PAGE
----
There have been 260,514 tests completed.

_ Quebec: 308,311 confirmed cases (7,837 active, 289,827 resolved, 10,647 deaths).

There were 917 new cases Sunday. The rate of active cases is 91.4 per 100,000 people. Over the past seven days, there have been a total of 5,972 new cases. The seven-day rolling average of new cases is 853.

There were two new reported deaths Sunday. Over the past seven days there have been a total of 48 new reported deaths. The seven-day rolling average of new reported deaths is seven. The seven-day rolling average of the death rate is 0.08 per 100,000 people. The overall death rate is 124.17 per 100,000 people.

There have been 7,036,923 tests completed.

_ Ontario: 343,140 confirmed cases (18,405 active, 317,408 resolved, 7,327 deaths).

There were 2,448 new cases Sunday. The rate of active cases is 124.92 per 100,000 people. Over the past seven days, there have been a total of 14,266 new cases. The seven-day rolling average of new cases is 2,038.

There were 19 new reported deaths Sunday. Over the past seven days there have been a total of 86 new reported deaths. The seven-day rolling average of new reported deaths is 12. The seven-day rolling average of the death rate is 0.08 per 100,000 people. The overall death rate is 49.73 per 100,000 people.

There have been 12,226,419 tests completed.

_ Manitoba: 33,922 confirmed cases (1,179 active, 31,809 resolved, 934 deaths).

There were 55 new cases Sunday. The rate of active cases is 85.48 per 100,000 people. Over the past seven days, there have been a total of 570 new cases. The seven-day rolling average of new cases is 81.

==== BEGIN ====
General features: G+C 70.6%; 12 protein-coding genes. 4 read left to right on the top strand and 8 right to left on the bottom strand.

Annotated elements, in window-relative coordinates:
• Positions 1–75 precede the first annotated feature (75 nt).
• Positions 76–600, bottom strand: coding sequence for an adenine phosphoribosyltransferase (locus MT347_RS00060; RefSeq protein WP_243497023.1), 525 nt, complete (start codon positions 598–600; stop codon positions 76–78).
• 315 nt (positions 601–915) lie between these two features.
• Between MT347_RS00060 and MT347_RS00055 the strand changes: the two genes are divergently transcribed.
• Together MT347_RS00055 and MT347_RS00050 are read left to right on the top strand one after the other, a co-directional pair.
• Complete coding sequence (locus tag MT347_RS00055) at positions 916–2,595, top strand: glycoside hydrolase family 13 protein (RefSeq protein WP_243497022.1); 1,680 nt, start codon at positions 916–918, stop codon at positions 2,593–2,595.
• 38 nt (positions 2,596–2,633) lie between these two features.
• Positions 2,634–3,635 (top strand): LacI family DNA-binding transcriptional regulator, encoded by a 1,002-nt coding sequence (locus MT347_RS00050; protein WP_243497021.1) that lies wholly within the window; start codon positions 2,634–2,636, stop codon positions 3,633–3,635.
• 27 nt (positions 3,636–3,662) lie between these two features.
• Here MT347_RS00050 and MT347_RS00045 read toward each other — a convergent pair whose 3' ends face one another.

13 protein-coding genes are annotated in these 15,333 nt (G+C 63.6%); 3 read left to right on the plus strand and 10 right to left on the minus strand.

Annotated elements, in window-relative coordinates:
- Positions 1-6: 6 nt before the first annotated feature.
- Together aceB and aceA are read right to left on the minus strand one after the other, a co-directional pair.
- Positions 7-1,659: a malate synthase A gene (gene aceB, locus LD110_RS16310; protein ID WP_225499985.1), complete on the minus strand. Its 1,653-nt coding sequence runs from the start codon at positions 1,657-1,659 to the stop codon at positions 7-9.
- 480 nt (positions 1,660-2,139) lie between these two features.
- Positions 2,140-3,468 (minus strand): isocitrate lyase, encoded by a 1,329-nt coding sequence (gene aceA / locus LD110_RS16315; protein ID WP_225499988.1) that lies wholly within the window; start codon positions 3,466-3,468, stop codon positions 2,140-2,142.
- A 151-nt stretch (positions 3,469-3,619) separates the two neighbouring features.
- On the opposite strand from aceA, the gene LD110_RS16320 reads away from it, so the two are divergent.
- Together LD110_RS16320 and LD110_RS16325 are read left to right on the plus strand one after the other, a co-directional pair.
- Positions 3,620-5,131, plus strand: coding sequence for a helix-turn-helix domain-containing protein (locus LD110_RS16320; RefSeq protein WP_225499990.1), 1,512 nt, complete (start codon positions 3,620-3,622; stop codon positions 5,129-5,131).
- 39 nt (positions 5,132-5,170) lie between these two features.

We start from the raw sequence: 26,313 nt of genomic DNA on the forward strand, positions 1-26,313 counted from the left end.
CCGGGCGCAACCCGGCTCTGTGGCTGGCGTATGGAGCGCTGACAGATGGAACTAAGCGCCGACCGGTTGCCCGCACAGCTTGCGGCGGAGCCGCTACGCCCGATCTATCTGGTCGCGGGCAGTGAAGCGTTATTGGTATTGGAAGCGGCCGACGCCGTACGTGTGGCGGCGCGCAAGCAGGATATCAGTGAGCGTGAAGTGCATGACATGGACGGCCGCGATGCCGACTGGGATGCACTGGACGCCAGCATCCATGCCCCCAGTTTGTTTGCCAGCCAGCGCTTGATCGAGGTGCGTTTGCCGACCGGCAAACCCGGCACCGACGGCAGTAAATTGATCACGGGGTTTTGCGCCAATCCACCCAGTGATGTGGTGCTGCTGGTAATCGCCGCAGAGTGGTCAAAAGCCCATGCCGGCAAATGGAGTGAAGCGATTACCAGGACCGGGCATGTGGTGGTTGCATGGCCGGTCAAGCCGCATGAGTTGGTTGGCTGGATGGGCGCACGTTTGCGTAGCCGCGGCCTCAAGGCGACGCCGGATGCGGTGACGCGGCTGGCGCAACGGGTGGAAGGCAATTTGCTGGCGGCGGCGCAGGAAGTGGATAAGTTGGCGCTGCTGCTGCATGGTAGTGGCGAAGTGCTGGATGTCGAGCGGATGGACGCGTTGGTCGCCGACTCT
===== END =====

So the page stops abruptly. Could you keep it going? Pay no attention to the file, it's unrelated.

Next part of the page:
There was one new reported death Sunday. Over the past seven days there have been a total of seven new reported deaths. The seven-day rolling average of new reported deaths is one. The seven-day rolling average of the death rate is 0.07 per 100,000 people. The overall death rate is 67.72 per 100,000 people.

There have been 581,892 tests completed.

_ Saskatchewan: 33,031 confirmed cases (1,950 active, 30,648 resolved, 433 deaths).

There were 248 new cases Sunday. The rate of active cases is 165.44 per 100,000 people. Over the past seven days, there have been a total of 1,394 new cases. The seven-day rolling average of new cases is 199.

There were three new reported deaths Sunday. Over the past seven days there have been a total of 15 new reported deaths. The seven-day rolling average of new reported deaths is two. The seven-day rolling average of the death rate is 0.18 per 100,000 people. The overall death rate is 36.74 per 100,000 people.

There have been 651,440 tests completed.

_ Alberta: 146,340 confirmed cases (7,698 active, 136,659 resolved, 1,983 deaths).